Strategy Is A Contact Sport (Part 1)

This is the fifth in a series of articles that builds on my strategy manifesto that I posted a couple of weeks ago.

Are your managers delegating to consultants the overall strategy itself? Such reliance creates the following problems for executive teams..... read on...

As a consultant myself I know that, done well, working with external consultants can add real value to the development and delivery of your business strategy. The problems arise, however, when CEOs and their executive teams start to rely on these consultants for strategy, rather than working with them as partners. This means that instead of asking the consultants for help with process and for input on ideas, managers end up delegating to the consultants the overall strategy itself.

Such reliance creates the following problems for executive teams:

  • Lower levels of management involvement and ownership.

    Developing and executing a great business strategy can be time-consuming and hard work. But it is a key job of your managers, and, behind all the jargon, is less difficult to do than many managers believe. By all means get external support where this makes sense, but a commitment to action is driven by a sense of ownership of the strategy, and that sense of ownership is, in turn, driven by involvement. The most successful businesses I have worked with all have a huge sense of ownership of their strategy, and although their top team may work with external advisors, it is the leaders that take the lead in setting the direction, determining the big goals and taking accountability for their delivery.

  • A focus on analysis ahead of action.

    Many consultants have followed a traditional business school education, which emphasises analytical tools and approaches. Unsurprisingly, these consultants tend to focus their efforts on analysing data and producing information packs – often 100 pages or bigger! – rather than helping the company’s managers and teams to take action. It’s not that the analysis is not accurate, but that it just doesn’t help move the business forward.

  • A me-too strategy.

    Consultants, under pressure to demonstrate their expertise, share their knowledge of their clients’ key markets. They identify what others have done to succeed as the basis of their recommendations for growth. Their insights and recommendations are fine as far as they go, but they will not create true distinctiveness. It is difficult to imagine an external consultant recommending breakthrough business ideas such as Apple’s iTunes, Facebook. Or, in a previous decade, Renault’s distinctive design of its family of automobiles.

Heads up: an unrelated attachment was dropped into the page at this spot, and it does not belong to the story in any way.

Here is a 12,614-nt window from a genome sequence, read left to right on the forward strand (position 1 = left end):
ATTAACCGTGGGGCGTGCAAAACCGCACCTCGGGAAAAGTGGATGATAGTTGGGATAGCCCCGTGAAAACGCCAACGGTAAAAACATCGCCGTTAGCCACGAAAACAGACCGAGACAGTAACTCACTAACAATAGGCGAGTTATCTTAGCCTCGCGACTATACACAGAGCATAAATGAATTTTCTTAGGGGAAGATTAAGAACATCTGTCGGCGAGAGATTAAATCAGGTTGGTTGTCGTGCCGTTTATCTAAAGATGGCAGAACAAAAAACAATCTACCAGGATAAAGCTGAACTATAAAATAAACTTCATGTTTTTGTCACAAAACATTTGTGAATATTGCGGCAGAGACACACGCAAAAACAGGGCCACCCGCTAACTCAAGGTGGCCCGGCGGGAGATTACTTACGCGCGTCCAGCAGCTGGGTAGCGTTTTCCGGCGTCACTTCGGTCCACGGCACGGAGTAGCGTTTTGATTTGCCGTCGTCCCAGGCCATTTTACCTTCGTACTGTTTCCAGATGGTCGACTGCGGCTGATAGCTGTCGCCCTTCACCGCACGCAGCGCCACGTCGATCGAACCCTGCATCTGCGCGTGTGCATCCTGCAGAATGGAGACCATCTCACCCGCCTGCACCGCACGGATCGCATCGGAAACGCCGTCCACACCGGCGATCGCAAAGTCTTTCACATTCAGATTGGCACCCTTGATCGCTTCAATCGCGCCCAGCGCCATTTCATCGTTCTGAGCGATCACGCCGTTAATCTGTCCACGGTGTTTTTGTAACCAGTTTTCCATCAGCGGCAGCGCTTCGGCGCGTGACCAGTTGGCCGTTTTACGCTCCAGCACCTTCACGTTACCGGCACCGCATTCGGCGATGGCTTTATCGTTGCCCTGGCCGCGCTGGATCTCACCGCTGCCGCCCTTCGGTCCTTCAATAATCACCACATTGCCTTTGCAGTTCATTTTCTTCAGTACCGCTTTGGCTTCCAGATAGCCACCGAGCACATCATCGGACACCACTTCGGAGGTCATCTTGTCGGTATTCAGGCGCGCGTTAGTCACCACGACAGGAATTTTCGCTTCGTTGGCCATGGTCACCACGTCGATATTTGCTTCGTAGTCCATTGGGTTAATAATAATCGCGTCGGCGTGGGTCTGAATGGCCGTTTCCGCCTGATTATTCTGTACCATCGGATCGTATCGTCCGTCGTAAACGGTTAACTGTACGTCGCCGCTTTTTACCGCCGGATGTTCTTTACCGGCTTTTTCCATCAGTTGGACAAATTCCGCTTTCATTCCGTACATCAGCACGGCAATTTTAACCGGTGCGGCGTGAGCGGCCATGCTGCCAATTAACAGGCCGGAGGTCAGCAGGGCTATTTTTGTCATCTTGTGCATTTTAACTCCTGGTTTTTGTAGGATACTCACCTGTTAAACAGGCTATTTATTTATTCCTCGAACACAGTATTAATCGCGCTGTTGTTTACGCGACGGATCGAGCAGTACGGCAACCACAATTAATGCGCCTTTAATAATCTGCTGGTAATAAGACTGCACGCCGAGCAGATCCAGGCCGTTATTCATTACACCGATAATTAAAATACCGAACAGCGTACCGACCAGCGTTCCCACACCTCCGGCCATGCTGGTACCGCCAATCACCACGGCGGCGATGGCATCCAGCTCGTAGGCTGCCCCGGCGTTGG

In my book, The CEO’s Strategy Handbook, I met with Dennis Sadlowski, the former CEO of Siemens USA. Dennis hit the nail on the head when he said that strategy implementation only worked if the executive team were fully engaged with the strategy. He continued,

Engagement starts with involvement, and I ensured that the excutive team and key managers at the next level were intimately involved in the development of our growth strategy. We didn’t rely on external consultants to tell us the way forward; we led the work ourselves, doing our own blocking and tackling to make sure we understood the detail.”

 

By all means work with trusted consultants to aid and accelerate your strategy process. It offers ideas and challenges to your company’s internal thinking and priorities. But do not let the consultants take over. Do not be afraid of strategy but get out there and make sure that you are in the driving seat. But not the back seat, when setting the future direction of your organization.

 

It’s the only way that it will succeed!

 

© Stuart Cross 2017. All rights reserved.

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One Response to Strategy Is A Contact Sport (Part 1)

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